> Table of Contents > Hyponatremia
Hyponatremia
Ruben Peralta, MD, FACS
image BASICS
DESCRIPTION
  • Hyponatremia is a plasma sodium (Na) concentration of <135 mEq/L. Hyponatremia itself does not provide information about the “total body water” state of the patient. Patients with hyponatremia may be fluid overloaded, hypovolemic, or euvolemic.
  • System(s) affected: endocrine/metabolic
EPIDEMIOLOGY
Incidence
  • Most common electrolyte disorder seen in the general hospital population
  • Predominant age: all ages
  • Predominant sex: male = female
Prevalence
2.5% of hospitalized patients
Geriatric Considerations
The elderly have lower total body water, a decreased thirst mechanism, and decreased urinary concentrating ability; their kidneys are less responsive to antidiuretic hormone (ADH), and they show decreased renal mass, renal blood flow, and glomerular filtration rate, making them at higher risk for hyponatremia.
ETIOLOGY AND PATHOPHYSIOLOGY
  • Hypovolemic hyponatremia: Decrease in total body water and greater decrease in total body Na; decreased extracellular fluid volume; orthostatic hypotension and other changes consistent with hypovolemia are present.
  • Euvolemic hyponatremia: Increase in total body water with normal total body Na; extracellular fluid volume is minimally to moderately increased but with no edema.
  • Hypervolemic hyponatremia: Increase in total body Na and greater increase in total body water; extracellular fluid increased markedly; edema is present.
  • Redistributive hyponatremia: shift of water from intracellular compartment to extracellular compartment with resulting dilution of Na; total body water and total body Na unchanged; occurs with hyperglycemia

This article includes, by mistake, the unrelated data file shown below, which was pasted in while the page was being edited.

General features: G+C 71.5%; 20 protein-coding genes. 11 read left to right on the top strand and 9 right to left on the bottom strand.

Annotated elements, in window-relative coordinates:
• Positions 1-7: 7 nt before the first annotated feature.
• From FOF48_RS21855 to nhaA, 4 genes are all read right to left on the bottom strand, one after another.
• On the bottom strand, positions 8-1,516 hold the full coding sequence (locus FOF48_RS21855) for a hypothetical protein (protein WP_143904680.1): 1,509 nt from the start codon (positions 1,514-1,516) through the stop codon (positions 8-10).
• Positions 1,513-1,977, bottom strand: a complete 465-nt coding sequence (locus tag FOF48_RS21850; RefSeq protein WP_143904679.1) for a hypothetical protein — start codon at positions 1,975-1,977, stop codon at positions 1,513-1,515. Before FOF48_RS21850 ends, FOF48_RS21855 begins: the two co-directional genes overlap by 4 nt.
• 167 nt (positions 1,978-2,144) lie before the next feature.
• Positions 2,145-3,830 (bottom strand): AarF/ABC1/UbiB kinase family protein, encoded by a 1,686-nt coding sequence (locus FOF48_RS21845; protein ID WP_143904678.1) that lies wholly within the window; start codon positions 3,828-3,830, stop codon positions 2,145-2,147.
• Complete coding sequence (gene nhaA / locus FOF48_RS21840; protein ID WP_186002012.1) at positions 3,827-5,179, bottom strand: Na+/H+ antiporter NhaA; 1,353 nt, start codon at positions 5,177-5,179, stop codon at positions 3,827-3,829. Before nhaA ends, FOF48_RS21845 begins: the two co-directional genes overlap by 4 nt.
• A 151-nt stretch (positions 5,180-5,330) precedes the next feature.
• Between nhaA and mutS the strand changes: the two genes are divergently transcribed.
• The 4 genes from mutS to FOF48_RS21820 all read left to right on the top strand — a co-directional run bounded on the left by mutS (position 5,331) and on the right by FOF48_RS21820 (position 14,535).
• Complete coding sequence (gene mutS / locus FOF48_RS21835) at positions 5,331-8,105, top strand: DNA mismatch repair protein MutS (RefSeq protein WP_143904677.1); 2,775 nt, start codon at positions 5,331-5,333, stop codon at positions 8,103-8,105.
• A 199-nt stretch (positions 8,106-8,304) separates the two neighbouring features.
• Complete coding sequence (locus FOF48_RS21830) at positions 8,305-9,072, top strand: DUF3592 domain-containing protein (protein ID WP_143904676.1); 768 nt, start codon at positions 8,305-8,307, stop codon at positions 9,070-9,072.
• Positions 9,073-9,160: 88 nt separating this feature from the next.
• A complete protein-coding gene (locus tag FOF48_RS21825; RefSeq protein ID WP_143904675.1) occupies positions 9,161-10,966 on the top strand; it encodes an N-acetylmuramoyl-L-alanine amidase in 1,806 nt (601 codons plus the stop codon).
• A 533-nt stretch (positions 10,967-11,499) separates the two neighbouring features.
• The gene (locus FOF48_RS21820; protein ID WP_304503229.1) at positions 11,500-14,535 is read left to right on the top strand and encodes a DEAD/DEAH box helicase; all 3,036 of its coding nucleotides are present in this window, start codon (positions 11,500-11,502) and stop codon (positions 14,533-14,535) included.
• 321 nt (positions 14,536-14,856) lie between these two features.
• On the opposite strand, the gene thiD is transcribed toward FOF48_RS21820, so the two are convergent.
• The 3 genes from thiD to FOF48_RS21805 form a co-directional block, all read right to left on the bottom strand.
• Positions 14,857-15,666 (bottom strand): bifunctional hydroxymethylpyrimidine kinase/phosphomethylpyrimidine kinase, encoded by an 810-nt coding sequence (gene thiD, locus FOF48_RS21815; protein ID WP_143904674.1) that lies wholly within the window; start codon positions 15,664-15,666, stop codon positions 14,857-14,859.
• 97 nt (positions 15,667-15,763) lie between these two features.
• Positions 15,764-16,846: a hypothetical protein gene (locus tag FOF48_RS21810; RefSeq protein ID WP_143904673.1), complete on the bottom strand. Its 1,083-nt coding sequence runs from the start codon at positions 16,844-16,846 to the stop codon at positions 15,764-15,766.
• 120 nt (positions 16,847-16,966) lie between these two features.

• Pseudohyponatremia: dilution of aqueous phase by excessive proteins, glucose, or lipids; total body water and total body sodium unchanged; occurs in hypertriglyceridemia or multiple myeloma
  • Low Na creates an osmotic gradient between plasma and cells and fluid shifts into cells, causing edema and increased intracranial pressure.
  • Hypovolemic hyponatremia: extrarenal loss of sodium (Na <30 mmol/L in urine)
    • GI loss: vomiting, diarrhea
    • Third spacing: peritonitis, pancreatitis, burns, rhabdomyolysis
    • Skin loss: burns, sweating, cystic fibrosis
    • Heat-related illnesses
  • Hypovolemic hyponatremia: renal loss of sodium (Na >30 mmol/L in urine)
    • Cerebral salt wasting syndrome
    • Adrenal pathology (e.g., Addison disease, hemorrhage, tuberculosis)
    • Diuretics
    • Osmotic diuresis
  • Euvolemic hyponatremia (Na >30 mmol/L in urine)
    • Hypothyroidism
    • Hypopituitarism or other cause of glucocorticoid deficiency
    • Medications (e.g., carbamazepine, clofibrate, cyclosporine, levetiracetam, opiates, oxcarbazepine, phenothiazines, SSRIs, tricyclic antidepressants, vincristine) (1)
    • Primary polydipsia
    • Syndrome of inappropriate antidiuretic hormone secretion (SIADH)
    • Iatrogenic (e.g., excess hypotonic IV fluids)
  • Hypervolemic hyponatremia (Na <30 mmol/L in urine, except chronic renal failure)
    • Nephrotic syndrome
    • Cirrhosis
    • Congestive heart failure (CHF)
    • Chronic renal failure
  • Redistributive hyponatremia
    • Hyperglycemia
    • Mannitol infusion
    • Hypertriglyceridemia
  • Multiple myeloma
Genetics
  • Polymorphisms have been demonstrated.
  • Mutations have been associated with nephrogenic syndrome of inappropriate antidiuresis (NSIAD; SIADH).
GENERAL PREVENTION
Depends on underlying condition
COMMONLY ASSOCIATED CONDITIONS
  • Hypothyroidism
  • Hypopituitarism
  • Adrenocortical hormone deficiency
  • HIV patients
  • SIADH is associated with cancers, pneumonia, tuberculosis, encephalitis, meningitis, head trauma, cerebrovascular accident, HIV infection.
  • Acute neurologic patients, brain injury
  • Marathon runners in hot environments
image DIAGNOSIS
  • Symptoms related to the rate of fall in serum Na and the degree of hyponatremia
  • Mild (130 to 135 mEq/L): usually asymptomatic
  • Moderate (120 to 130 mEq/L): nausea, vomiting, malaise
  • Severe: (115 to 120 mEq/L): headache, lethargy, restlessness, disorientation